Classical Liberalism and the Rule of Law

The history of liberty and prosperity is inseparable from the practice of free enterprise and respect for the rule of law. Both are products of the spirit of classical liberalism. But a correct understanding of free enterprise, the rule of law, and liberalism (rightly understood) is greatly lacking in the world today.   Historically, liberalism…

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Culture Wars and Immigration

A common objection to immigration in the 21st century is an appeal to the protection of national culture. Letting more immigrants into a country, according to the cultural objection, would have the undesired effect of changing the cultural landscape and social customs of the destination country.   Consider the rhetoric of the most high‐​profile and outspoken…

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How “Capitalism” Became a Dirty Word

What does “capitalism” really mean?   The word “capitalism” carries a lot of baggage. It is a word many people try to avoid using when extolling the virtues and achievements of the free enterprise system. To understand this, we must look briefly at its historical origins.   Karl Marx Started It    It was in…

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FDR’s “Four Freedoms” and the Evolution of Freedom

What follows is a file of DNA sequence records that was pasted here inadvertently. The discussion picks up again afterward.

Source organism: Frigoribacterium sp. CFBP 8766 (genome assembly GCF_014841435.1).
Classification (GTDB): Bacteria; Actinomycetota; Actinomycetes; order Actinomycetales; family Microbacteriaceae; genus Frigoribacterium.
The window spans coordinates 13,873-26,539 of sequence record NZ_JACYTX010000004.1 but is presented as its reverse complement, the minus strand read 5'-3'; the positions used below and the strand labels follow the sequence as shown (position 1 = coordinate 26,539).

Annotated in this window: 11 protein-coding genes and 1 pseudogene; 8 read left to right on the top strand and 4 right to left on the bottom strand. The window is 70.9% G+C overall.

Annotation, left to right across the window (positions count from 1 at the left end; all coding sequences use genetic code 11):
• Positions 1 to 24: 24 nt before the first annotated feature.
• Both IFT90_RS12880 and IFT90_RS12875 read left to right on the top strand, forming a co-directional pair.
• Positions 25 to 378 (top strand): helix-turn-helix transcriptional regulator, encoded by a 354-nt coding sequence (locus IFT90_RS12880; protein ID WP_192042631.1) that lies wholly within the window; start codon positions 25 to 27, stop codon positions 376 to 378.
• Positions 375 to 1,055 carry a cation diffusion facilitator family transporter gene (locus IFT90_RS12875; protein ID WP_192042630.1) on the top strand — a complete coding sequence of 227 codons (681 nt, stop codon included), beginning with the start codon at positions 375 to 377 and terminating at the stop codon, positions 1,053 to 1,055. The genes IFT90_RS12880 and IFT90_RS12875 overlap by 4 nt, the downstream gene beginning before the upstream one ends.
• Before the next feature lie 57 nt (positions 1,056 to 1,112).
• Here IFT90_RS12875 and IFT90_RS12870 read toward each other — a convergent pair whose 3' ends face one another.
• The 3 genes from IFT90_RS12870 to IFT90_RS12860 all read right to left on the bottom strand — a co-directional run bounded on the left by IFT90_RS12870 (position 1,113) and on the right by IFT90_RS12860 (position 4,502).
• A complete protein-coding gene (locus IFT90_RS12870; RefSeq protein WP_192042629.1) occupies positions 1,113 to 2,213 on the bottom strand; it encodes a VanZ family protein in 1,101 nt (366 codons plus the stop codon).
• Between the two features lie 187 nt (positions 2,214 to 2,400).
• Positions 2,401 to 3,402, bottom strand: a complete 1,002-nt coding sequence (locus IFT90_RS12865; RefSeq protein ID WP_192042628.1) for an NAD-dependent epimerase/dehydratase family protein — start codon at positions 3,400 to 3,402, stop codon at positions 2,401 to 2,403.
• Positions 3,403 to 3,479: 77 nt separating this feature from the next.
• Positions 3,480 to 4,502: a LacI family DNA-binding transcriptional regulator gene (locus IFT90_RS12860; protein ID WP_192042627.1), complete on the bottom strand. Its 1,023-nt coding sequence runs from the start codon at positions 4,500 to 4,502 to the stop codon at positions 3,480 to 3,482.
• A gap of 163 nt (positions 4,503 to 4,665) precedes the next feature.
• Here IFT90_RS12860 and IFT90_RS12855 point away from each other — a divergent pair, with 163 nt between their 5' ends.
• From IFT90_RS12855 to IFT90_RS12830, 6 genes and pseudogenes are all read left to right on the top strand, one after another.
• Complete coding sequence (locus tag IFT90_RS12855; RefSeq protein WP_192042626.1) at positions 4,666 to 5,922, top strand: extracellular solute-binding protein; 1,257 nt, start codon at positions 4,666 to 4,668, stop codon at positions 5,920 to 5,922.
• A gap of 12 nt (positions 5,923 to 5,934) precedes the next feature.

One of the most impactful speeches in American history has just passed its 80th anniversary—Franklin Roosevelt’s famous 1941 “Four Freedoms” speech.   The speech introduced cognitive dissonance into Americans’ understanding of freedom that is still cited today as justification for expanding government power over citizens’ lives. If we want to advance our “General Welfare,” as…

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True Liberalism is about Human Compassion

The first job in that task, I would argue, is for the true liberal is to reassert the fundamental liberal nature of true liberal radicalism to both friends and critics.   Samuel Freedman published a subtle and sophisticated philosophical reflection on “Illiberal Libertarians” (2001), but his basic point was raised in a more popular treatment…

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Literature and Economics: Two Sides of the Same Coin?

Abstract It is often said that literature and economics are different disciplines, and never shall the twain meet. However, the theme of money has arrested and animated the imagination of writers since time immemorial. The converse is also true, with economists like Adam Smith deploying literary techniques in his magnum opus, The Wealth of Nations.…

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